Sidenote: once should pronounce Lesotho like "Leh-suu-tuu". We have it on good authority.
We made our way to the border crossing closest to Maseru: the capital of Lesotho. We parked the car and wandered across the bridge and through the pedestrian crossing. The border crossing itself was quick and painless, and before we knew it we had entered the Kingdom of Lesotho. It’s really a kingdom. They have a king! It’s a bit strange that the country is entirely surrounded by South Africa. An island within a country.
We didn’t have much time as we had tons of driving ahead of us, so we decided to patronize some local stalls and see if we couldn’t grab some appropriate Lesotho swag. We met Keke and Tebelo who were happy to sell us a bag full of Lesotho-branded clothing! It’s really interesting: you couldn’t so much ask for separate sizes in the clothing because every piece was hand made from what appeared to be used clothing. I guess they buy up blank T-shirts and sweaters, paint Lesotho-y things on them, then sell them to crazy tourists like us! I love it!
When crossing back into South Africa, the border guard noticed I was from Canada. “Toronto?” he asked? “Yes!”, I confirmed.
“I know people from Toronto, and they like house music.”
“I write electronic music!”
“Really? So you’re a producer?”
“Cool, I’m a DJ”
“Do you have a SoundCloud account?”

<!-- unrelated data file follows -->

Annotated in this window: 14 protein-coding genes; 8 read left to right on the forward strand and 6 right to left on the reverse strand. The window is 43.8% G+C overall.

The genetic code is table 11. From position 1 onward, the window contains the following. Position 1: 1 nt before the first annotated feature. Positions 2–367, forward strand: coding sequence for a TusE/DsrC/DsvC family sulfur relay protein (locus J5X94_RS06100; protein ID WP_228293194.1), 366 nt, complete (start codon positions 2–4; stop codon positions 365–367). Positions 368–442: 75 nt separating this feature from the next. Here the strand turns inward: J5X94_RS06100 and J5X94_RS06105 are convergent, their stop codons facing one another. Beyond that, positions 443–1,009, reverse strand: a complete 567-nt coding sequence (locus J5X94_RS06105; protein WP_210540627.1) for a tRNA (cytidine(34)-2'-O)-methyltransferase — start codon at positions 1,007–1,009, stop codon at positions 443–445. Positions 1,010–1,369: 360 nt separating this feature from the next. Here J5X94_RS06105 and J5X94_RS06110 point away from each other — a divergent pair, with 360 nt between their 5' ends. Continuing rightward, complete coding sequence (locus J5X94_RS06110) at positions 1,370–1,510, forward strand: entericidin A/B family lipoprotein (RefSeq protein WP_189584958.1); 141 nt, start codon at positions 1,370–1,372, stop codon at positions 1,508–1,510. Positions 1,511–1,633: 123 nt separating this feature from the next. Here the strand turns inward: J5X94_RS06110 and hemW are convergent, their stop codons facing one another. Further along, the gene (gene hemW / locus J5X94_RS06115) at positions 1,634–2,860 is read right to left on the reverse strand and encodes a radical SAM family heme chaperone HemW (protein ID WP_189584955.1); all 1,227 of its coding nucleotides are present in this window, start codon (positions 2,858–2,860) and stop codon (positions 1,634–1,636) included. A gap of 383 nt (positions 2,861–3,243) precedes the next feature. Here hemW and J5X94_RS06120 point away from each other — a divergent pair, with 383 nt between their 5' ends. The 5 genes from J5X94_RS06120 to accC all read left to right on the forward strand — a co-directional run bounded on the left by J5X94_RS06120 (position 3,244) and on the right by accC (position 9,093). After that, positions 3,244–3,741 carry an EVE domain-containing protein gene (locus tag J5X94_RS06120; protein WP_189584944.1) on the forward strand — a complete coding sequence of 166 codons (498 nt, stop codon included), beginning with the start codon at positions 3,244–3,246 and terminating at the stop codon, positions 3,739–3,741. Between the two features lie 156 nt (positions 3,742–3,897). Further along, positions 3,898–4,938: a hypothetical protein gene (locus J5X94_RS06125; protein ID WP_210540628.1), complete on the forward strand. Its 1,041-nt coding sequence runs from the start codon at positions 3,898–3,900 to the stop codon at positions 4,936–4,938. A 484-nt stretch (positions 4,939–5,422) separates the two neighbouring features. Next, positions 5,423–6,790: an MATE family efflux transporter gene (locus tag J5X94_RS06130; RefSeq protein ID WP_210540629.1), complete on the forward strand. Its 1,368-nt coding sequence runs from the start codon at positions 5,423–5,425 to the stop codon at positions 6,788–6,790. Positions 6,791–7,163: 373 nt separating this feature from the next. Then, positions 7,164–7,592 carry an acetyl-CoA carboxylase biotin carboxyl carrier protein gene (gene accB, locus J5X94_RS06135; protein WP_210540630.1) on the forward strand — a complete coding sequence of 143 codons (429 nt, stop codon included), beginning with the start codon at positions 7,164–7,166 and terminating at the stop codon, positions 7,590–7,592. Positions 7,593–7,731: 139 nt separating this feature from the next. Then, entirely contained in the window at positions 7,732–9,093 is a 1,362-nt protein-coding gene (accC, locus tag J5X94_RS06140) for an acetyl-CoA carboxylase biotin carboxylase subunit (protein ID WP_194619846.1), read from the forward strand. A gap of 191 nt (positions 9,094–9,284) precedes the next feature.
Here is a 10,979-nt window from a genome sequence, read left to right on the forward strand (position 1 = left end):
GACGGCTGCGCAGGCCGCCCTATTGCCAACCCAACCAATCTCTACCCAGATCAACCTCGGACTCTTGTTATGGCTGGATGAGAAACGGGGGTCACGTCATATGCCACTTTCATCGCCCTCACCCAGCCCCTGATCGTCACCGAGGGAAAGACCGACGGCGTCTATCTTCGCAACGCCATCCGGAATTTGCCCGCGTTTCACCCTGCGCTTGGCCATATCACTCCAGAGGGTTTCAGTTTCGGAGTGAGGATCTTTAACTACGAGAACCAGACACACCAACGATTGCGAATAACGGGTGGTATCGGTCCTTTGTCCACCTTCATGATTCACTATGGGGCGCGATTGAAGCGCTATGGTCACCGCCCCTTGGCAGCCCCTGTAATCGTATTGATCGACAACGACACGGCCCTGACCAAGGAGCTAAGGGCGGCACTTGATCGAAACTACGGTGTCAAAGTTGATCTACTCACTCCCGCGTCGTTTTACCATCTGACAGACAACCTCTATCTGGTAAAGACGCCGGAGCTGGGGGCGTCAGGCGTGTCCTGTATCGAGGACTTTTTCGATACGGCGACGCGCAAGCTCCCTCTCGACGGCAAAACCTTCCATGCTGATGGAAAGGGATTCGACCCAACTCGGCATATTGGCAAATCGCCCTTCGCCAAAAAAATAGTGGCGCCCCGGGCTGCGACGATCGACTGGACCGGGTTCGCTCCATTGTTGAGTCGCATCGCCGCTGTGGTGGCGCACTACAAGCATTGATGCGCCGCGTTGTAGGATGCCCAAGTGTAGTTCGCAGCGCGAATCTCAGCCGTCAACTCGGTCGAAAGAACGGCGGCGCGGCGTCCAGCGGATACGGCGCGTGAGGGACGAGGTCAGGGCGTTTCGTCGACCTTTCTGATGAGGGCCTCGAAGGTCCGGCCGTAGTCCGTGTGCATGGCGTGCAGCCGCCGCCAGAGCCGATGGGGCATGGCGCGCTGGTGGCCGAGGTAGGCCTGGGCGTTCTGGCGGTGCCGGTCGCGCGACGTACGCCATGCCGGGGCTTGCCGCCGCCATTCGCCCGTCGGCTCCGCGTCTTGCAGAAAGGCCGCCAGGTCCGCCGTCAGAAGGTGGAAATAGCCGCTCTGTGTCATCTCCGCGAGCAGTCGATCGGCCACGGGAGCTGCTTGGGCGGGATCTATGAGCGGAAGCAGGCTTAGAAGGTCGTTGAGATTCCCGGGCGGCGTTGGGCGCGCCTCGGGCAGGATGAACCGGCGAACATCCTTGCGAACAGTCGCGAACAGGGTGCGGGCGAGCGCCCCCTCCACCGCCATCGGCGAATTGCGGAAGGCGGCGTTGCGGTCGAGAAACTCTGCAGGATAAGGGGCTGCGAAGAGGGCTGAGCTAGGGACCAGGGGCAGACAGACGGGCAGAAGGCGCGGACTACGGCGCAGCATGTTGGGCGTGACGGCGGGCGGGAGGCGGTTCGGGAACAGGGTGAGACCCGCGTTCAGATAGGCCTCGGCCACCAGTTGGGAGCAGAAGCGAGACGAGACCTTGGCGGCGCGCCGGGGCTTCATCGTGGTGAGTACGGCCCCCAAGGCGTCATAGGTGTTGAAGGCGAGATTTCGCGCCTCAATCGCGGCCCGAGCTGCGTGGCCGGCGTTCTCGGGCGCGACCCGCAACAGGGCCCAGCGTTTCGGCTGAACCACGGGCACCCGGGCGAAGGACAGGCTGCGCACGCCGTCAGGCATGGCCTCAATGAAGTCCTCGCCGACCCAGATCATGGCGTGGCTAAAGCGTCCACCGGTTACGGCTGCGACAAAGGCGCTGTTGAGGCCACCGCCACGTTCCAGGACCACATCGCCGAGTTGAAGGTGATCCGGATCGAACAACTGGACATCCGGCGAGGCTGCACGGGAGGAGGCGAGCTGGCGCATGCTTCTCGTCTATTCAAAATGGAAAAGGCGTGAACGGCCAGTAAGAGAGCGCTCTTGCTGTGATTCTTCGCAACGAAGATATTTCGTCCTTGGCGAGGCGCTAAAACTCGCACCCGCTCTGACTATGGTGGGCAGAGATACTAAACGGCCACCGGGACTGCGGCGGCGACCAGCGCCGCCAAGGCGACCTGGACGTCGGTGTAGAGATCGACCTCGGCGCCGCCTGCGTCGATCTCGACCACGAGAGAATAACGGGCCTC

... the conversation continues
Meanwhile, there’s a lineup of 30 people behind me waiting to get through this single border agent. I felt bad, but now we’re Facebook friends. Successful border transition, in my opinion.
We stopped off in Clarens for a break from the driving. It’s considered to be a very beautiful little town with lots of fun shops and restaurants. We strolled into the Clarens Brewery and tried some microbrews from them, including cherry, apple, and pineapple ciders all made in house. Everything except the pineapples is sourced from their farm not 10km from the brewery itself! Tasty stuff.
We got a recommendation from them for a local pizza place called Mosaic. I was feeling adventurous and ordered the wrap, whilst Sandra, Dave and Ivy all went for the pizza. Almost as soon as we’d ordered, the power went out. This is not uncommon here in South Africa as load shedding becomes more and more frequent. We’d already experienced it before, but each business has their own way of dealing with it. Here, we were given oil lamps for the table and to light the bathroom with. The pizzas were all wood fired, so there were no problems there. Everybody loved their pizzas. My wrap was... mediocre. Now everybody keeps talking about how tasty it was and stupid Ian had to order the wrap. Ugh.
We continued onward to the Bergview area, which is just east of the Drakensberg mountain range that borders Lesotho on the eastern side. We’d found a great place there called Cayley Lodge that had wonderful views of the mountains. We didn’t actually get to witness those until morning, but we trusted they were there.
One last entertaining moment was trying to find the place. It’s on a small rural road. Somebody in our car spotted “Cayley View”, and in we drove through the guarded gate. The guard didn’t speak much english at all and pointed us to continue on down the road. “Reception?”... “No. There.” He points and we drive into the darkness. After reaching what appears to be the end of the road, we’re unable to find anything approaching a reception. I’m considering knocking on doors, but no indoor lights are on in any of these cabins. Finally we decide to go back to the gate just to check. I show the guard the reservation. “Oh. Cayley Lodge. Next Door. This is Cayley View.” Oops. Not long after we were settled into our swanky little chalet cabin and off to sleep.